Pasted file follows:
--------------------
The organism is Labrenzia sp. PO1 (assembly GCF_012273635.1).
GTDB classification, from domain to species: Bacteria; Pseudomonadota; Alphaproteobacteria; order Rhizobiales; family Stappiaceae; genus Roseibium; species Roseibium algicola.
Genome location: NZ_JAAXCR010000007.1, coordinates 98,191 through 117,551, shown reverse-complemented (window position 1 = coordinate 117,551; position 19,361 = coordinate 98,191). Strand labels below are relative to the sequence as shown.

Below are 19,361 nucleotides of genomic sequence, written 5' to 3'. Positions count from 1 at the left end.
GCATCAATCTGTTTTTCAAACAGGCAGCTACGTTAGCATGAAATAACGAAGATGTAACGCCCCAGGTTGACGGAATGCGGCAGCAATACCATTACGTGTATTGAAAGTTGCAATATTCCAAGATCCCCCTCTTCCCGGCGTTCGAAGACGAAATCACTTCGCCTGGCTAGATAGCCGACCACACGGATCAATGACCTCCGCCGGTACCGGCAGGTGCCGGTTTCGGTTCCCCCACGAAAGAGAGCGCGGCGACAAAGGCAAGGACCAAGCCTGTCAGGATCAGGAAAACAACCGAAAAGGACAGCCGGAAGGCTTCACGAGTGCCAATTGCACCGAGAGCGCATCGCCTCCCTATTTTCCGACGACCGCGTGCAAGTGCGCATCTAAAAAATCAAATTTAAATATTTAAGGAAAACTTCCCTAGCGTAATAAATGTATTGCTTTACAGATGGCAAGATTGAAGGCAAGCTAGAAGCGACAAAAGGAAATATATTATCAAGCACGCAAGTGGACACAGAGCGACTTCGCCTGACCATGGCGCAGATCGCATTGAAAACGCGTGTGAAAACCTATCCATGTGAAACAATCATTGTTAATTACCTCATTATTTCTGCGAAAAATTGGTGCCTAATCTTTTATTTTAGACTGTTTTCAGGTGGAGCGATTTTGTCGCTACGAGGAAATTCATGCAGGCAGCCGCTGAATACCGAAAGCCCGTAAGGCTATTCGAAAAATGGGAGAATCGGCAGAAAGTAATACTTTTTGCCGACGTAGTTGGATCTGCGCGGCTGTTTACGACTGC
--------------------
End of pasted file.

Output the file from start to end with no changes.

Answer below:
The organism is Labrenzia sp. PO1 (assembly GCF_012273635.1).
GTDB classification, from domain to species: Bacteria; Pseudomonadota; Alphaproteobacteria; order Rhizobiales; family Stappiaceae; genus Roseibium; species Roseibium algicola.
Genome location: NZ_JAAXCR010000007.1, coordinates 98,191 through 117,551, shown reverse-complemented (window position 1 = coordinate 117,551; position 19,361 = coordinate 98,191). Strand labels below are relative to the sequence as shown.

Below are 19,361 nucleotides of genomic sequence, written 5' to 3'. Positions count from 1 at the left end.
GCATCAATCTGTTTTTCAAACAGGCAGCTACGTTAGCATGAAATAACGAAGATGTAACGCCCCAGGTTGACGGAATGCGGCAGCAATACCATTACGTGTATTGAAAGTTGCAATATTCCAAGATCCCCCTCTTCCCGGCGTTCGAAGACGAAATCACTTCGCCTGGCTAGATAGCCGACCACACGGATCAATGACCTCCGCCGGTACCGGCAGGTGCCGGTTTCGGTTCCCCCACGAAAGAGAGCGCGGCGACAAAGGCAAGGACCAAGCCTGTCAGGATCAGGAAAACAACCGAAAAGGACAGCCGGAAGGCTTCACGAGTGCCAATTGCACCGAGAGCGCATCGCCTCCCTATTTTCCGACGACCGCGTGCAAGTGCGCATCTAAAAAATCAAATTTAAATATTTAAGGAAAACTTCCCTAGCGTAATAAATGTATTGCTTTACAGATGGCAAGATTGAAGGCAAGCTAGAAGCGACAAAAGGAAATATATTATCAAGCACGCAAGTGGACACAGAGCGACTTCGCCTGACCATGGCGCAGATCGCATTGAAAACGCGTGTGAAAACCTATCCATGTGAAACAATCATTGTTAATTACCTCATTATTTCTGCGAAAAATTGGTGCCTAATCTTTTATTTTAGACTGTTTTCAGGTGGAGCGATTTTGTCGCTACGAGGAAATTCATGCAGGCAGCCGCTGAATACCGAAAGCCCGTAAGGCTATTCGAAAAATGGGAGAATCGGCAGAAAGTAATACTTTTTGCCGACGTAGTTGGATCTGCGCGGCTGTTTACGACTGC